SAX Appeal goes digital

30 November 2020 | Story Carla Bernardo. Photo Supplied. Read time 5 min.
This year’s “SAX Appeal” editorial team: (top row) Khanyisile Mahlangu, Laaiqah Taliep, Sharna Fester, Lerato Molale, Naledi Mbaba, (bottom row) Thandiswa Ndimande and Jenna Solomon.
This year’s “SAX Appeal” editorial team: (top row) Khanyisile Mahlangu, Laaiqah Taliep, Sharna Fester, Lerato Molale, Naledi Mbaba, (bottom row) Thandiswa Ndimande and Jenna Solomon.

From the title (“Who’s watching the watchers?”) to the theme to where the magazine is being sold – it’s all things Fourth Industrial Revolution (4IR) and digital for this year’s popular student-produced magazine SAX Appeal.

SAX Appeal, the brainchild of the University of Cape Town’s (UCT) student charity Remember and Give (RAG), has a different home this year. The magazine has gone digital and is available through Magzter, the world’s largest digital newsstand.

For just R60, you’ll get the student perspective on the 4IR, as well as expert commentary from the likes of UCT’s Professor Carlos Lopes from The Nelson Mandela School of Public Governance, who deals with the COVID-19 pandemic and the possibilities of using this moment to accelerate change in Africa; Department of Commercial Law’s Associate Professor Debbie Collier who details 4IR technologies in the world of work and whether we’re keeping up; and social innovator Melanie Burke on the need for human connection in the 4IR.

You’ll also be supporting RAG’s crucial fundraising work, which enables the Students’ Health and Welfare Centres Organisation (SHAWCO) to continue providing quality health and education services across the city.


SAX Appeal is changing, as it should, but it’s still about sharing students’ perspectives on the most pressing issues of the day.”

Ahead of the magazine going live online, UCT News spoke to Jenna Solomon, the editor-in-chief, and Khanyisile Mahlangu, the project manager, to find out more. They’re joined on this year’s editorial team by Laaiqah Taliep, Sharna Fester, Lerato Molale, Naledi Mbaba and Thandiswa Ndimande.

Carla Bernardo (CB): What was the reason for going digital?

Khanyisile Mahlangu: We were experiencing a decline in advertising revenue from print sales; more brands are moving towards advertising on digital platforms, and we wanted to reach alumni outside the southern suburbs [of Cape Town]. Over the years we’ve had to limit the areas we sell in to ensure student safety, which means our reach was limited. Moving to digital allows us to broaden our reach. Finally, we’ve gone digital to ensure the longevity and sustainability of the magazine.

CB: What was the best part of putting this edition of SAX Appeal together? And the most challenging?

Jenna Solomon (JS): Going digital is very exciting, and we were really enthusiastic about the wide variety of media it would allow us to work with. Conceptualising the theme together as a team was also a really rewarding process. Accessing resources to produce the magazine and support the editorial team has been a huge challenge, which is why this issue was so delayed.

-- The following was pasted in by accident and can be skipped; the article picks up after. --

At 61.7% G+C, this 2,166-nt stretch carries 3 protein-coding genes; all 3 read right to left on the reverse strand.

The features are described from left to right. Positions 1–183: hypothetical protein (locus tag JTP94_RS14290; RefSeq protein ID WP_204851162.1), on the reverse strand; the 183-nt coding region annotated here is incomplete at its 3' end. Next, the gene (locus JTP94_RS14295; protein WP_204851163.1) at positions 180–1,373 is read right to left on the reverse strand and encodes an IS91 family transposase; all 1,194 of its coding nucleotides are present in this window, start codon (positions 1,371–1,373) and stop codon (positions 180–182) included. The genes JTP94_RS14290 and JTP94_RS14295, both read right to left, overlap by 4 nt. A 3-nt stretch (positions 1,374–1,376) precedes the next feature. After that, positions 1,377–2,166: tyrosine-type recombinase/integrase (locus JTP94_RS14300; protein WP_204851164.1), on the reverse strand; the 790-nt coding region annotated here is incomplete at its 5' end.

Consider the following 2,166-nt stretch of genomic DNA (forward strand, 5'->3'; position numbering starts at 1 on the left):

CB: Did the pandemic have any effect on putting the magazine together?

JS: [Yes.] It meant we had fewer resources to work with. It also delayed RAG’s ability to publish the magazine. But it also made it clear how relevant the theme of the 4IR is.


“There’s a cultural value to the magazine.”

CB: What can readers expect from this year’s publication, and why should they buy it?

JS: There’s never been a better time to talk about the Fourth Industrial Revolution, [especially since] we’ve been so reliant on technology during the lockdown. However, we’ve gone a lot deeper than just the technological impact of the 4IR; we’ve looked at how it’s changing the way we engage with [one another], and how it promotes a kind of ‘unconsciousness’, which means that we’re not as engaged with issues of race, democracy, gender – many things – as we can and should be.

Because it’s a digital edition, we’ve been able to use a lot more varied media, which intensifies the conversation and positions the magazine within a broader context, linked to other creative work on the topic.

CB: What does SAX Appeal symbolise or mean to the editorial team?

JS: For those on the team who are from Cape Town, we grew up with SAX Appeal being sold on the streets. In fact, I remember looking at the brilliant 2016 issue with Sharna Fester, our contributions manager, when we were in high school. There’s a cultural value to the magazine. SAX Appeal has generally been about having a platform to address the hard issues in a way that’s palatable (eg funny) to the traditional audience.

With digital, though, we want to build on the legacy of more recent, hard-hitting editions like the 2016 one, and move towards a broader audience, outside the traditional southern suburbs. So, SAX Appeal is changing, as it should, but it’s still about sharing student perspectives on the most pressing issues of the day.

It’s about a call for change that’s a little bright-eyed, but very relevant – and very valid.

Buy SAX Appeal 2020.

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